The secret behind the feline vision "superpower" is ultraviolet light (UV) detection.
Animals and insects see the world in unique ways. From fish, to dogs, to birds to shrimp, super-eyesight allows them to thrive in places others can't.
Dung beetles, for example, have internal compasses that are sensitive to the sun, Marie Dacke of Lund University and her colleagues have determined. In a paper published in the latest Philosophical Transactions of the Royal Society B, she and her team explain that solar cues and skylight help guide where the beetles roll their coveted balls of poop.
Siberian huskies evolved colorful, almond-shaped eyes to see in low light, desolate northern regions. A quirk of genetics is that an individual dog may have two differently colored eyes. A single eye may also feature two colors. It's known as a "parti" or "split" eye.
Chameleons can rotate and focus their eyes separately to look at two different objects at the same time, according to the San Diego Zoo. This gives chameleons a full 360-degree view around their body.
Ants have vision "superpowers," interactive media designers and artists Chris Woebken and Kenichi Okada believe. Using their ant apparatus, humans can see as ants do by placing microscope antennas on their hands (ants have these on their heads) that transmit a 50-fold magnified view of wherever the person's hand is resting.
Imagine if you spent most of the day looking up from below. That is what escolar, a large and mysterious deep-sea fish, do, according to a new study by Eric Warrant of the University of Lund and colleagues. Escolar use this technique to "sit and wait" for prey, hoping something tasty will swim over them.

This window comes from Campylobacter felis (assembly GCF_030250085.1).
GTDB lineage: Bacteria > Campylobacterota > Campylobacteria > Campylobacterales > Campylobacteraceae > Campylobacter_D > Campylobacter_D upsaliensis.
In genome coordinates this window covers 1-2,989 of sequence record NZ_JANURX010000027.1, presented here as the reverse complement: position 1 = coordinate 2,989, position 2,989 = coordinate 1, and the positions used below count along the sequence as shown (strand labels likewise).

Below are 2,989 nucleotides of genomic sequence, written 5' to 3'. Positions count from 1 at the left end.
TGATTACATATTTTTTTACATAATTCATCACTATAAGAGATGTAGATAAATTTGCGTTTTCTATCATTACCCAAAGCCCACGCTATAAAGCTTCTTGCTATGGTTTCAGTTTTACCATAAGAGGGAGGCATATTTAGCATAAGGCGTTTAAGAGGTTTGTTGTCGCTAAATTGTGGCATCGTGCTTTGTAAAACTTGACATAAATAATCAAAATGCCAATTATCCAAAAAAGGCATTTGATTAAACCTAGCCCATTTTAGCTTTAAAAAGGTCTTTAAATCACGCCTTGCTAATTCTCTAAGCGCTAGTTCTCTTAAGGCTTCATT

Shrimps have some of the most complex visual systems in the animal kingdom. Justin Marshall of the University of Queensland and his team found that some shrimp stare down prey before attacking with a movement that is so swift that it actually boils water in front of the shrimp. (The other temperate water surrounding the shrimp prevents it from cooking itself to death!)
Most animals, including humans, have round pupils, but the eyes of goats (toads, octopi and a few others too) tend to be horizontal and rectangular with rounded corners. This broadens the horizon that they see, enabling them to better spot predators.
Bird eyes, such as those of the eagle seen here, feature oil droplets located in the front, Doekele Stavenga of the University of Groningen and colleagues have discovered. The droplets serve as "microlenses" that help to filter and direct light.
The eyes of certain animals, such as raccoons and cats, glow in the dark. Their eyes have a light-reflecting surface, known as the tapetum lucidum, which makes this possible. Depending on the animal, the glow takes on certain colors. Cats tend to have eyes that glow green. Miniature schnauzer eyes will sometimes glow turquoise, according to Colorado State University ophthalmologist Cynthia Powell.
Cuttlefish, a type of mollusk, are the transformer visionaries of the animal kingdom. They reshape their entire eyes to adjust to what they see. Humans and many other species, in contrast, usually just reshape their eye lenses to get a better look at something.
Giant squid have the largest eyes in the world, according to the Smithsonian National Museum of Natural History. At up to 10 inches in diameter, the human head-sized eyes help giant squid to see in deep water. It's believed that they can detect a moving sperm whale from 394 feet away.
We create a mental map of our surroundings in our brain. As Michael Land of the University of Sussex explains, "To interact with objects in the world we need to know where they are, whether they are in our field of view or outside it. Objects in memory have to move in the brain as we move through the world, otherwise they would be not be in the right place."